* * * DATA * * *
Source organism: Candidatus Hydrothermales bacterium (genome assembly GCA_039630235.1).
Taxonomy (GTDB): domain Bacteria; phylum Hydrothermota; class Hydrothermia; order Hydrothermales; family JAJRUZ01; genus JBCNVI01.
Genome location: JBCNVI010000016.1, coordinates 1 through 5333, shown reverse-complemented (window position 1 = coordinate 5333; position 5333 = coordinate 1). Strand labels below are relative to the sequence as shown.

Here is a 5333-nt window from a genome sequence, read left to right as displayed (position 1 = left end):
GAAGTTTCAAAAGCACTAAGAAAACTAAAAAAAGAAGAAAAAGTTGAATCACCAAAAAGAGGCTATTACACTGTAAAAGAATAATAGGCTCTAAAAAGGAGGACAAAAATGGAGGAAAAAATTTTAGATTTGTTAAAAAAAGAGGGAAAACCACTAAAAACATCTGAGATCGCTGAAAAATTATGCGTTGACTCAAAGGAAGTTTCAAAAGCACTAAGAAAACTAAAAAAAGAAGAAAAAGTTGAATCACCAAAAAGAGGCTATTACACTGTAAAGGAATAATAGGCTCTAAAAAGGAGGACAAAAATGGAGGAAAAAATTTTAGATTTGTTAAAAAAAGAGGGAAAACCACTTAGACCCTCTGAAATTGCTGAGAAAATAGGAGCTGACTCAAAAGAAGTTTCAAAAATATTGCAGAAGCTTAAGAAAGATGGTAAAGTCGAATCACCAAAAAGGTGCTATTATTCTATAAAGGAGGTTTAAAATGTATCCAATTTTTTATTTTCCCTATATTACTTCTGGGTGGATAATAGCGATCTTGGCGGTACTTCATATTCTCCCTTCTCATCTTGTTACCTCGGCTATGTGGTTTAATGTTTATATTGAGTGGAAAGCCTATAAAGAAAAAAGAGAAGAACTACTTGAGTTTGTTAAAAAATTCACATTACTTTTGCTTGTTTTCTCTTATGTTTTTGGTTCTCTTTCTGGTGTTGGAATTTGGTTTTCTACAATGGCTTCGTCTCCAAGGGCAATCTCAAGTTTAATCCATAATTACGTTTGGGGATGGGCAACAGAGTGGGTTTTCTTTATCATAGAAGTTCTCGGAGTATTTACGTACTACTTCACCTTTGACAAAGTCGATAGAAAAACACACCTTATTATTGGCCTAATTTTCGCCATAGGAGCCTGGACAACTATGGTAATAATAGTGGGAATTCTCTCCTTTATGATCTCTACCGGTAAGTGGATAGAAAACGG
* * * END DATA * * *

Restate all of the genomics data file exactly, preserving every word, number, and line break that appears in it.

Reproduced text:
Source organism: Candidatus Hydrothermales bacterium (genome assembly GCA_039630235.1).
Taxonomy (GTDB): domain Bacteria; phylum Hydrothermota; class Hydrothermia; order Hydrothermales; family JAJRUZ01; genus JBCNVI01.
Genome location: JBCNVI010000016.1, coordinates 1 through 5333, shown reverse-complemented (window position 1 = coordinate 5333; position 5333 = coordinate 1). Strand labels below are relative to the sequence as shown.

Here is a 5333-nt window from a genome sequence, read left to right as displayed (position 1 = left end):
GAAGTTTCAAAAGCACTAAGAAAACTAAAAAAAGAAGAAAAAGTTGAATCACCAAAAAGAGGCTATTACACTGTAAAAGAATAATAGGCTCTAAAAAGGAGGACAAAAATGGAGGAAAAAATTTTAGATTTGTTAAAAAAAGAGGGAAAACCACTAAAAACATCTGAGATCGCTGAAAAATTATGCGTTGACTCAAAGGAAGTTTCAAAAGCACTAAGAAAACTAAAAAAAGAAGAAAAAGTTGAATCACCAAAAAGAGGCTATTACACTGTAAAGGAATAATAGGCTCTAAAAAGGAGGACAAAAATGGAGGAAAAAATTTTAGATTTGTTAAAAAAAGAGGGAAAACCACTTAGACCCTCTGAAATTGCTGAGAAAATAGGAGCTGACTCAAAAGAAGTTTCAAAAATATTGCAGAAGCTTAAGAAAGATGGTAAAGTCGAATCACCAAAAAGGTGCTATTATTCTATAAAGGAGGTTTAAAATGTATCCAATTTTTTATTTTCCCTATATTACTTCTGGGTGGATAATAGCGATCTTGGCGGTACTTCATATTCTCCCTTCTCATCTTGTTACCTCGGCTATGTGGTTTAATGTTTATATTGAGTGGAAAGCCTATAAAGAAAAAAGAGAAGAACTACTTGAGTTTGTTAAAAAATTCACATTACTTTTGCTTGTTTTCTCTTATGTTTTTGGTTCTCTTTCTGGTGTTGGAATTTGGTTTTCTACAATGGCTTCGTCTCCAAGGGCAATCTCAAGTTTAATCCATAATTACGTTTGGGGATGGGCAACAGAGTGGGTTTTCTTTATCATAGAAGTTCTCGGAGTATTTACGTACTACTTCACCTTTGACAAAGTCGATAGAAAAACACACCTTATTATTGGCCTAATTTTCGCCATAGGAGCCTGGACAACTATGGTAATAATAGTGGGAATTCTCTCCTTTATGATCTCTACCGGTAAGTGGATAGAAAACGG